Ebola and Symptoms and Effects

Ebola virus is a relatively recently discovered virus, that when it infects humans, caries with it a 50-90% fatality rate. Symptoms of this deadly virus include Sudden Fever, Weakness, Muscle Pain, Headache, Sore Throat, Vomiting, Diarrhea, Rash. Internal results include Limited Kidney Function, Limited Liver Function, and Internal and External Bleeding. The incubation period for the Ebola virus ranges from 2 to 21 days, depending upon the method of infection.

A direct inoculation of the virus into the bloodstream of a human will bring about symptoms markedly faster than other forms of less direct contact. The virus is present in the male’s reproductive fluids, and can be transmitted through sexual contact for up to 7 weeks after clinical recovery from the Ebola virus. The Ebola virus can be diagnosed with laboratory testing of blood specimens under maximum containment conditions – because of the high risk of infection to those handling infected blood.

There is currently no treatment or vaccination available for the Ebola virus. Transmission of the Ebola virus occurs by direct contact with the bodily fluids of patients infected with the virus. The handling of chimpanzees that are either ill or have died from the Ebola virus can also transmit the virus. Any suspicion of infection with the Ebola virus should be treated with extreme caution: immediate isolation from other patients and strict barrier nursing techniques must be practiced.

All instruments, clothing, or biological matter must be either disposed of or thoroughly disinfected immediately. The initial outbreaks of the Ebola virus occurred in 1976. Springing forth from unknown origins, this virus held the nations of Zaire in fear as it quickly claimed the lives of many of it’s citizens. As this was the first recorded outbreak of the Ebola virus, the medical community was unsure of how to handle Ebola.

The level of care in Zaire during this outbreak was very low, and as a result of the many infected victims congregated in public areas, the virus continued to spread among the denizens of Zaire. The intervening years have slowly produced scientific data on the nature of the virus – yet treatment is still unavailable for those infected.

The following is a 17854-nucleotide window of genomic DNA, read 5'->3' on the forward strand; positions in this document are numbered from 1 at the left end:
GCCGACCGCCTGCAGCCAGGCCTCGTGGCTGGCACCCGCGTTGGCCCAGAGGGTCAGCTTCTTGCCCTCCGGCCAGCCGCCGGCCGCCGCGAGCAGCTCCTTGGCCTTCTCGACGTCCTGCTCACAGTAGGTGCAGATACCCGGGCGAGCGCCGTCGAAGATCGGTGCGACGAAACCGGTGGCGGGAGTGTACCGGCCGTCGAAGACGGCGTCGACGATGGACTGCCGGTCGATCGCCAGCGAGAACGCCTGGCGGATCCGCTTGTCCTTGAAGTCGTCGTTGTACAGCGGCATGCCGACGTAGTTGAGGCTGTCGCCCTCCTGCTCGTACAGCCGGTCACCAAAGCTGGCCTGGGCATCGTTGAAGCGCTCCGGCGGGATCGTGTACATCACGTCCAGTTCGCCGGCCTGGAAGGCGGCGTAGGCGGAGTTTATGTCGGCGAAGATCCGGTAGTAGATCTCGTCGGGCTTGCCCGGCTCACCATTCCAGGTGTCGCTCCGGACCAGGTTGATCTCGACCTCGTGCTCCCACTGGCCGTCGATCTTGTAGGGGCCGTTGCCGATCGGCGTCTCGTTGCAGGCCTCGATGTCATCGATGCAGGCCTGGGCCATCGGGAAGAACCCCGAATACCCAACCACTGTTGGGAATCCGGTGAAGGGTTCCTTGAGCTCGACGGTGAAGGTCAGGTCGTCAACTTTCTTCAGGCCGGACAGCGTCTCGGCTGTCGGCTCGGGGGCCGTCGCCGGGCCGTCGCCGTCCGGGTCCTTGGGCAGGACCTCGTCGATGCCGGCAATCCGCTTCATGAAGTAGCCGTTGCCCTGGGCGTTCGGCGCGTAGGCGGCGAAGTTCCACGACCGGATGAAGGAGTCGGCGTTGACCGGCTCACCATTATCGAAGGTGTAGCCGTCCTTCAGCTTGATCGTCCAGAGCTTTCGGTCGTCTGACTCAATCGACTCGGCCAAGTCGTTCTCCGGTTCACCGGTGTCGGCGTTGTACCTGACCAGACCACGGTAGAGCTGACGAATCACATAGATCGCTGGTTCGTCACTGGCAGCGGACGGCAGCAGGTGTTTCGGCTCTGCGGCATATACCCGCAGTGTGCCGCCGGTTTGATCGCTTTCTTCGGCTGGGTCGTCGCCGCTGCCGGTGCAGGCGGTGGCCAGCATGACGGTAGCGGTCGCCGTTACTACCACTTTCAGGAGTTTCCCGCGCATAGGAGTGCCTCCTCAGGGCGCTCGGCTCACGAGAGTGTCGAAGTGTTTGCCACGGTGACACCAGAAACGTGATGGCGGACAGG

The first outbreak, as stated earlier, occurred in Zaire in 1976. This first outbreak was followed by one in western Sudan, also in 1976. In total, these two outbreaks have been traced to the deaths of 340 people – resulting from the 550 plus cases that were identified in these two nations. After lying dormant for several years the Ebola virus once again made it’s presence known in 1979.

Once again, no cause was identified as 34 cases of Ebola were identified in Sudan. This occurrence brought the deaths of 22 patients – showing a fatality rate of more than 60%, just as in the 1976 outbreaks. The next instance of humans contracting the Ebola virus occurred in 1995. The Ebola Zaire strain was discovered once again on April 10, 1995 when a patient hospitalized for what was believed to be Malaria infected the surgical team during an operation.

Those involved with the operation developed symptoms indicating a viral haemorrhagic fever disease. This outbreak occurred in the city of Kikwit, Zaire. Although the virus was spreading at a rapid rate, a coordinated effort of international health services was able to contain the outbreak. Present in this coalition of health organizations was the Centers for Disease Control and Prevention (the CDC) and the World Health Organization – aided by members of the medical community from France, Belgium, and several southern African nations. In this most recent epidemic (defined as all cases occurring from 1 July 1995), approximately 233 deaths have been caused, and 293 cases identified as Ebola – bringing the fatality rate to nearly 80% in the outbreak of 1995).